“The Networked Nonprofit” – opening up my eyes to a new social (media) revolution

In 2005, nonprofit organizations employed 12.9 million individuals, or approximately 9.7 percent of the U.S. economy – more than the financial activities sector employed at that time. And in 2008, nonprofits’ total revenue was $307.65 billionThe Networked Nonprofit, by Beth Kanter and Allison H. Fine

I recently started engaging several nonprofit organizations and I felt the need to learn more about them. When I found the book The Networked Nonprofit, by Beth Kanter and Allison H. Fine, I jumped on it. The book started by painting a surprising picture, but when I got to the second chapter it blew me away, and not in a way that I had anticipated.

I can make this into a long story, political at that, but let me suffice it to say that I had no idea to what extent the nonprofit market is a part of the U.S. economy and the social infrastructure. As the above quote attests to, it is a HUGE business.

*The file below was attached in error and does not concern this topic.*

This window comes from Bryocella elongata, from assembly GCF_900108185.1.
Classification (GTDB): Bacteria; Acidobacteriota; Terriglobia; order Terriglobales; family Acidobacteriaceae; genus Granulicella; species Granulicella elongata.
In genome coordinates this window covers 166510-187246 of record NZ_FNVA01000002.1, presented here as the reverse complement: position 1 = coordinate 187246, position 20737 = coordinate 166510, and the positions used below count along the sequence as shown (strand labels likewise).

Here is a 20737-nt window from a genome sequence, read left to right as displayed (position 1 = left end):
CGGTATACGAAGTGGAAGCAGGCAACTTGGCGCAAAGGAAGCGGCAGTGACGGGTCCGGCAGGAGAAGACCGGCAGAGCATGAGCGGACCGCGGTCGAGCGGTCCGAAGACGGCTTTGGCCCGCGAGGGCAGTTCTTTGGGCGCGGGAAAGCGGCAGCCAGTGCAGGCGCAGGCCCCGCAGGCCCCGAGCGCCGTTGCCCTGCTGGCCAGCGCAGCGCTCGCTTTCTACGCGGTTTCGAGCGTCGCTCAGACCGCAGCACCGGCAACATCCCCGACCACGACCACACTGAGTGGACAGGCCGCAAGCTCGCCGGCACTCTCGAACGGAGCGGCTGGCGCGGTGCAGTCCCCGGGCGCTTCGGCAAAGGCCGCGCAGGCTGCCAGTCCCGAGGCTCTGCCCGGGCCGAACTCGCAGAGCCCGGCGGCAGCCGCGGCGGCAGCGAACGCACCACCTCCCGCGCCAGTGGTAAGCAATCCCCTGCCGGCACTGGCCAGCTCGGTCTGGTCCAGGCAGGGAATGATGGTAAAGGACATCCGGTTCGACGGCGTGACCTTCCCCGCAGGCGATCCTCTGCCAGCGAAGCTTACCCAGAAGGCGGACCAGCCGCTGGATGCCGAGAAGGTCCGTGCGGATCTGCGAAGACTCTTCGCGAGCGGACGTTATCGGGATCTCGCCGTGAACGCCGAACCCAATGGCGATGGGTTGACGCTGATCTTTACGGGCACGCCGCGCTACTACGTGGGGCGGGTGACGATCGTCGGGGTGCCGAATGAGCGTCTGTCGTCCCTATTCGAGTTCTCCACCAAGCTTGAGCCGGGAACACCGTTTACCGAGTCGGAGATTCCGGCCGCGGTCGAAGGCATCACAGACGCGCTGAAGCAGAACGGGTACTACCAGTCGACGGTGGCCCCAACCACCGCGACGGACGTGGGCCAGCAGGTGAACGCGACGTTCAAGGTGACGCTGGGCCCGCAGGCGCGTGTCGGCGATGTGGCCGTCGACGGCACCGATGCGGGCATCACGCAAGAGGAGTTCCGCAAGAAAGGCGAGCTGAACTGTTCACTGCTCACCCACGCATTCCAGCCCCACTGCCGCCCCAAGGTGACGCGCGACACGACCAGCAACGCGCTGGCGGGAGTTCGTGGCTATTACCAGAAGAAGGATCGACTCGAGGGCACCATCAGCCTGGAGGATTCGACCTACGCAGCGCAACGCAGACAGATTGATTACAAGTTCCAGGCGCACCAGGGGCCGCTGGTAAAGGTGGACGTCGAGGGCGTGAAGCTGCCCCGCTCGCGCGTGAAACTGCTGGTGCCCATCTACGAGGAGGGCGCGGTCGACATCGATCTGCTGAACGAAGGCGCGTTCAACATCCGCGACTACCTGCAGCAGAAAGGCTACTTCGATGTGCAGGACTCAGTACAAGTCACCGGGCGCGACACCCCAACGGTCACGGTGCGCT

As any big business, it is plagued by inefficiencies (my expression), legacy processes and politics. While I often talk about the new generation, the millennials, their expectations and how commercial businesses need to understand them and embrace them, it is clear that nonprofit organizations have as much, or even more, to lose by not embracing them.

After my first three chapters it is clear that Kanter and Fine have a somewhat different view of social media. It is refreshing and I am looking forward to perusing the book. More to follow…